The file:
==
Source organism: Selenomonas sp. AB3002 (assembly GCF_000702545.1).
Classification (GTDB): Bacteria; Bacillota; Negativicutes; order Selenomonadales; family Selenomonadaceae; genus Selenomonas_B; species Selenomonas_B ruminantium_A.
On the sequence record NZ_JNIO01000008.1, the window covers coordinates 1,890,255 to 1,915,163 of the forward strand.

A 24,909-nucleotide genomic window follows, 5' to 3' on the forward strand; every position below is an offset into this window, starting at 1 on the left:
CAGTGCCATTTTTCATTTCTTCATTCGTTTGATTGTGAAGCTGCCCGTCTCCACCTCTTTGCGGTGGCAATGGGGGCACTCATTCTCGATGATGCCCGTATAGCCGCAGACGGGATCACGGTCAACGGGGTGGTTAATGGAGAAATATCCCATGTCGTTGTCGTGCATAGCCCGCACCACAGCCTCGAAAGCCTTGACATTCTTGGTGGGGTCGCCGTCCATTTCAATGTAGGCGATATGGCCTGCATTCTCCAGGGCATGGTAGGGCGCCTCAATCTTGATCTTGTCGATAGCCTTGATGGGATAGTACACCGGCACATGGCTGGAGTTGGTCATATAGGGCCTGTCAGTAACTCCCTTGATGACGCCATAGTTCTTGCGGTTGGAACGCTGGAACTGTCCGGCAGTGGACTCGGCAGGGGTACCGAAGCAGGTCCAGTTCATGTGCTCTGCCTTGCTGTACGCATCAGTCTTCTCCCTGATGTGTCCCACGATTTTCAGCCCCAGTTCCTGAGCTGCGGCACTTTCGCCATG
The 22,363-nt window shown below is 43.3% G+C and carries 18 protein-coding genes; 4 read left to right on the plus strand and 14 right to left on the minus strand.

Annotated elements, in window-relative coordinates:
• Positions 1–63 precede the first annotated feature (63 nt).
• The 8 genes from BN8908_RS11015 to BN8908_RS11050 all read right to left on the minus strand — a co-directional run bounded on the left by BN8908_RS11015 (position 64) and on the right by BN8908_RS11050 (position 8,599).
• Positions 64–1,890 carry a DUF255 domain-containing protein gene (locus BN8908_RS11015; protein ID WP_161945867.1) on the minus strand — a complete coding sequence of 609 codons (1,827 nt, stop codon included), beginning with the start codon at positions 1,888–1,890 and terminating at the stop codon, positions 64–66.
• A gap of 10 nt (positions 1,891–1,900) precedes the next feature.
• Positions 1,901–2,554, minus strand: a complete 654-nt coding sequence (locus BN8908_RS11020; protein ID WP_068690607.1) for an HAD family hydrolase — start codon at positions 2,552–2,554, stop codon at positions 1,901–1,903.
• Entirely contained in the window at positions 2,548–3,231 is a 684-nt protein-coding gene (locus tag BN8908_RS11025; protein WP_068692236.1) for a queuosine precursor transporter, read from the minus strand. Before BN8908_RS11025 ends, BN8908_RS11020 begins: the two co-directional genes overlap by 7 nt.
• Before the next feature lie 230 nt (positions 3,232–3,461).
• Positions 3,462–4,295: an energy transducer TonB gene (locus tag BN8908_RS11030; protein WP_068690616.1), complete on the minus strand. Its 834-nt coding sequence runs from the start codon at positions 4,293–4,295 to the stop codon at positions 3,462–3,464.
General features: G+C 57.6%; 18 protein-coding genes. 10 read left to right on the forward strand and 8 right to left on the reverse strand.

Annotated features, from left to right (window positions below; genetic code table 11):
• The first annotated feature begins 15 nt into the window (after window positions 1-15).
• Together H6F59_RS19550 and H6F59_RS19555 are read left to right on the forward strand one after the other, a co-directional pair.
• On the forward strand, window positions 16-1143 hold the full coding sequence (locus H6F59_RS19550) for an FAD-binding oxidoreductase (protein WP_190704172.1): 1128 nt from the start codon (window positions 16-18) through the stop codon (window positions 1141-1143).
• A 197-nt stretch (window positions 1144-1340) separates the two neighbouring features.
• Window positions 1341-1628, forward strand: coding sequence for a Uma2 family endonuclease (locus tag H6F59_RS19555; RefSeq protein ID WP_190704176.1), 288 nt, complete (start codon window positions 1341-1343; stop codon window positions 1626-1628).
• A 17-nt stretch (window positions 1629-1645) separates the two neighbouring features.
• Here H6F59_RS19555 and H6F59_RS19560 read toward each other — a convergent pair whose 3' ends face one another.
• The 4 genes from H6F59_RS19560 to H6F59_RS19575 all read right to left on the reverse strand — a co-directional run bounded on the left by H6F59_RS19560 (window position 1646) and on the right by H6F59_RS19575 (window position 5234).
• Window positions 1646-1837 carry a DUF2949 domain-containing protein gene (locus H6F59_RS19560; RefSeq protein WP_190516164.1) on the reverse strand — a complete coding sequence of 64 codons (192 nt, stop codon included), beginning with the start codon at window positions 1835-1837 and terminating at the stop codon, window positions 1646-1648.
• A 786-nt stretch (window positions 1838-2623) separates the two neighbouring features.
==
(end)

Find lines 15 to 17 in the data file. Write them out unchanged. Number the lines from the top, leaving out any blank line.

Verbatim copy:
• Positions 3,462–4,295: an energy transducer TonB gene (locus tag BN8908_RS11030; protein WP_068690616.1), complete on the minus strand. Its 834-nt coding sequence runs from the start codon at positions 4,293–4,295 to the stop codon at positions 3,462–3,464.
General features: G+C 57.6%; 18 protein-coding genes. 10 read left to right on the forward strand and 8 right to left on the reverse strand.

Annotated features, from left to right (window positions below; genetic code table 11):